From climate change to earthquakes: Calculating uncertainties
How will the climate change, how certain is our energy supply, and what are the potentials of molecular medicine? Through statistical analyses, large amounts of data on the greatest variety of issues can be processed in ways that permit new knowledge and predictions. Nonetheless, predictions are always accompanied by uncertainty. The new project ‘Uncertainty Quantification’ is applying methods from probability theory to integrate uncertainty into analyses appropriately in order to calculate the reliability of predictions. The project is headed by Professor Dr Christiane Fuchs from Bielefeld University and Professor Dr Martin Frank from the Karlsruhe Institute of Technology. A total of four million euros is being invested in this research, and it is receiving funding from the Helmholtz Association of German Research Centers.
Professor Dr Christiane Fuchs has been Professor of Data Science at Bielefeld University’s Faculty of Business Administration and Economics since January 2018. At the same time, as part of a cooperation with the Helmholtz Zentrum München, she is also the head of the Biostatistics Research Group there.
‘In the new project, we want to work out what different applied cases have in common in mathematical-methodological terms. Then we can use this to achieve a knowledge transfer in the data analysis,’ says Christiane Fuchs. ‘Our methods enable us to find common features in data on climate change and energy supply just as much as in data on seismology or medical genome research. By understanding the uncertainties in the data, methods, and predictions, we can integrate them better in research and public relations work.’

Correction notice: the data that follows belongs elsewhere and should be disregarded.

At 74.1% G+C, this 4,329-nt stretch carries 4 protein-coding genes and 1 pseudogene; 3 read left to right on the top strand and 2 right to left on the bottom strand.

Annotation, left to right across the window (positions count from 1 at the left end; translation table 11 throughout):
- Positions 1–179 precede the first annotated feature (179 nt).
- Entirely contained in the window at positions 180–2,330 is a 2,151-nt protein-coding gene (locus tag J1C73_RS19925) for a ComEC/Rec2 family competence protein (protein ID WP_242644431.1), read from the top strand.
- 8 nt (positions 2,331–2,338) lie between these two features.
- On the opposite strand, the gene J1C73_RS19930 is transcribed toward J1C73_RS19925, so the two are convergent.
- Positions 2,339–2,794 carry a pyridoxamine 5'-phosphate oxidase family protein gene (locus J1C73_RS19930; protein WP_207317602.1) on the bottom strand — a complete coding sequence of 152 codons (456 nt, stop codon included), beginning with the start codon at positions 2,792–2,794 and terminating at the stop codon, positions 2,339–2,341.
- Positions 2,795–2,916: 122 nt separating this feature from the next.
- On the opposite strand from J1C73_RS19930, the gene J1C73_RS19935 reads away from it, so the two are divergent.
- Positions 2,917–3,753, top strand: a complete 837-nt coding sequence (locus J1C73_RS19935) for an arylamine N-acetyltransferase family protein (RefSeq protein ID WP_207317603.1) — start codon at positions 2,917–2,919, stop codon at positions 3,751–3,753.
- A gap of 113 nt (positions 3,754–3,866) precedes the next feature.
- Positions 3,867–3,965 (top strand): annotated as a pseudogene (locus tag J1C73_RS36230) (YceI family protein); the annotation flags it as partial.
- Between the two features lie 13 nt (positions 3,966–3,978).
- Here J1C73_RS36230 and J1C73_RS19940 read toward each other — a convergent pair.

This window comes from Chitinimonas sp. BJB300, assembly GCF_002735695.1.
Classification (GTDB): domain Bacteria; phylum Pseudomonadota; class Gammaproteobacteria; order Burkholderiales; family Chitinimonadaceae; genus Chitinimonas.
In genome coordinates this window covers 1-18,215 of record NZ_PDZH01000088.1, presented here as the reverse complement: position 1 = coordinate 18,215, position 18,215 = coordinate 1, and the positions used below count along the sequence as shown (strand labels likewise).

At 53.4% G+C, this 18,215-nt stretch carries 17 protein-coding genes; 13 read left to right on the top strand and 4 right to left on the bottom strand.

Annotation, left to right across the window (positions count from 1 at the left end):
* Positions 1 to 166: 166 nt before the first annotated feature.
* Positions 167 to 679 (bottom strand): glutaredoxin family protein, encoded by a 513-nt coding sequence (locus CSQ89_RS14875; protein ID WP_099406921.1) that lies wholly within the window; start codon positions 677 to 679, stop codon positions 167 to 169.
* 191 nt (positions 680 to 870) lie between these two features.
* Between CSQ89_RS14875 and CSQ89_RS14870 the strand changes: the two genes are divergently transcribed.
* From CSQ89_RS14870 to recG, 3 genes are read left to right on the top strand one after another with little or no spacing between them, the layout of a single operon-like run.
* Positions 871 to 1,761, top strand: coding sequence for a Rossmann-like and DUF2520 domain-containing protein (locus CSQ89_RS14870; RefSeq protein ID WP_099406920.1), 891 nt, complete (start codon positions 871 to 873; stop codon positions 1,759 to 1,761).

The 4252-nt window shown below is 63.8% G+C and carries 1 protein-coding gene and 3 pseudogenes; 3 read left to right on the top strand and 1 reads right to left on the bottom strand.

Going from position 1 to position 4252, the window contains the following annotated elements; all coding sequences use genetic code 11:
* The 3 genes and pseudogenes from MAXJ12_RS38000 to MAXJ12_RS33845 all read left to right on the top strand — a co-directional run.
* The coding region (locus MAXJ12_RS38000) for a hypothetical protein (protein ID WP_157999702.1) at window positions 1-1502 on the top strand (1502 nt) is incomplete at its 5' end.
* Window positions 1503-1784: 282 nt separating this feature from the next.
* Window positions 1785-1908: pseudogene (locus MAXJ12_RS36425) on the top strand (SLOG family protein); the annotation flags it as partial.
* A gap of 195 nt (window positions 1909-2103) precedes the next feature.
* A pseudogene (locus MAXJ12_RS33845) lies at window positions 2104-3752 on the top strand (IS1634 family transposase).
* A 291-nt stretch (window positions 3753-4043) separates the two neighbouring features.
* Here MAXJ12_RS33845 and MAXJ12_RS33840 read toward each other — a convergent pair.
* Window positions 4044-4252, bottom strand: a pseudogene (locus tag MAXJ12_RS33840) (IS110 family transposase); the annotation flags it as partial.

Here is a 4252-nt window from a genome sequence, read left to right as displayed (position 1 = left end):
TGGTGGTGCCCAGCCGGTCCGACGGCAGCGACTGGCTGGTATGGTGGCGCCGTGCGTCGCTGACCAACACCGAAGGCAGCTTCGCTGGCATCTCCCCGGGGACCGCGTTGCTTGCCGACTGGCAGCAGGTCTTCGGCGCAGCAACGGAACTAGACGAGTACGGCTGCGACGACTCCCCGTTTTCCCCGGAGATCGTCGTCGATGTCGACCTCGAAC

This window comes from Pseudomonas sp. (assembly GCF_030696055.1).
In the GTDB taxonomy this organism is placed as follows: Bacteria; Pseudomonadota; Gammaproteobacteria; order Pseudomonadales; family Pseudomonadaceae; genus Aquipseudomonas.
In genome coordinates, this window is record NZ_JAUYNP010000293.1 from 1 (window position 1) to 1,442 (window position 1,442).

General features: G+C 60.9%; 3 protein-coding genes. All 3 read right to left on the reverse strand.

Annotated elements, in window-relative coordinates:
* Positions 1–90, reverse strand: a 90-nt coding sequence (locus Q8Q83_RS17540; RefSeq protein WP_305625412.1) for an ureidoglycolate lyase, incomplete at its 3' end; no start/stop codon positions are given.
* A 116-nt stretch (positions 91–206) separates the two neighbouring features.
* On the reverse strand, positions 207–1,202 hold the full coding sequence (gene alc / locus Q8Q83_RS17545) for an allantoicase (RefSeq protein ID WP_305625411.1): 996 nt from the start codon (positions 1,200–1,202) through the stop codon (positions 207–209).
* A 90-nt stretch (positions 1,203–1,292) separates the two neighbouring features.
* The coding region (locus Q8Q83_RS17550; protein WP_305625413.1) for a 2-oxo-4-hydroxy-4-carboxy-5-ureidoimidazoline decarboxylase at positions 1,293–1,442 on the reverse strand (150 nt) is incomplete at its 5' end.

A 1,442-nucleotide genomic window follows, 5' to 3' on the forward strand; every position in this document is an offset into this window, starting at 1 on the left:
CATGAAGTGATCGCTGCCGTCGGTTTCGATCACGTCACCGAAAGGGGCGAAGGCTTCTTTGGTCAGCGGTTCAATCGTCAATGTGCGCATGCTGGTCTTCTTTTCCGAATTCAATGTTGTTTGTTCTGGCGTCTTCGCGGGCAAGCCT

Apart from Christiane Fuchs’ research group at Bielefeld University, the chair held by Professor Dr Frank Riedel, head of the Center for Mathematical Economics, is also participating in the project. A total of 16 project coordinators from ten universities and research institutions are involved in the project.
The project ‘Uncertainty Quantification’ is receiving a total of two million euros from the Helmholtz Association over a three-year period. The remaining funding is coming from Bielefeld University and the other nine participating institutions.
Professor Christiane Fuchs is working on gaining knowledge from data that can be used to benefit medicine, the environment, and society. This is why she is engaged in data science in interdisciplinary and international teams. At the Helmholtz Zentrum München, she is head of not only the Biostatistics Research Group but also the statistical consulting service that she founded. The researcher began her academic career by studying theoretical mathematics at the Leibniz University Hannover. She then studied computational modelling at Brunel University in London (Great Britain), statistics in which she gained her doctorate in 2010 at the Ludwig-Maximilians-Universität München, and biomedicine as a postdoc at the Helmholtz Zentrum München. This all forms the basis for her current work on applied sciences.
Further information is available online at:
‘Helmholtz to invest in innovative information and data science research projects’ (Press release of the Helmholtz Association dated 11 July 2019): https://bit.ly/2Lf6r2r
Prof. Dr Christiane Fuchs, Bielefeld University
Faculty of Business Administration and Economics
Tel: 0521-106 2576